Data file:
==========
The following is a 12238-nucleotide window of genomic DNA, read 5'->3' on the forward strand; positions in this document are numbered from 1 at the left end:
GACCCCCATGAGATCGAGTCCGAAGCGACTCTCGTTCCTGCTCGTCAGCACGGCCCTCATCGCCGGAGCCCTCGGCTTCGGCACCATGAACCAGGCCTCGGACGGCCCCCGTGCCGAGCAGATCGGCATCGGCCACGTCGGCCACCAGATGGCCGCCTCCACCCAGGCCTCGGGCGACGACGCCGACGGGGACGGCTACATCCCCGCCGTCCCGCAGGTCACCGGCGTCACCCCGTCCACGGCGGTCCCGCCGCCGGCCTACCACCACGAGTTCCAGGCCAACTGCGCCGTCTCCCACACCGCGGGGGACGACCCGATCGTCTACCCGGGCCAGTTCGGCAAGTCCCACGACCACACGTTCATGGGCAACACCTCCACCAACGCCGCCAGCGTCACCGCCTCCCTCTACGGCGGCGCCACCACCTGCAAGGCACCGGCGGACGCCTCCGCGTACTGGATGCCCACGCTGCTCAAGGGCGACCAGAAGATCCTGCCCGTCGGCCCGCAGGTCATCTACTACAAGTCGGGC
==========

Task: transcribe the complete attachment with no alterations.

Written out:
The following is a 12238-nucleotide window of genomic DNA, read 5'->3' on the forward strand; positions in this document are numbered from 1 at the left end:
GACCCCCATGAGATCGAGTCCGAAGCGACTCTCGTTCCTGCTCGTCAGCACGGCCCTCATCGCCGGAGCCCTCGGCTTCGGCACCATGAACCAGGCCTCGGACGGCCCCCGTGCCGAGCAGATCGGCATCGGCCACGTCGGCCACCAGATGGCCGCCTCCACCCAGGCCTCGGGCGACGACGCCGACGGGGACGGCTACATCCCCGCCGTCCCGCAGGTCACCGGCGTCACCCCGTCCACGGCGGTCCCGCCGCCGGCCTACCACCACGAGTTCCAGGCCAACTGCGCCGTCTCCCACACCGCGGGGGACGACCCGATCGTCTACCCGGGCCAGTTCGGCAAGTCCCACGACCACACGTTCATGGGCAACACCTCCACCAACGCCGCCAGCGTCACCGCCTCCCTCTACGGCGGCGCCACCACCTGCAAGGCACCGGCGGACGCCTCCGCGTACTGGATGCCCACGCTGCTCAAGGGCGACCAGAAGATCCTGCCCGTCGGCCCGCAGGTCATCTACTACAAGTCGGGC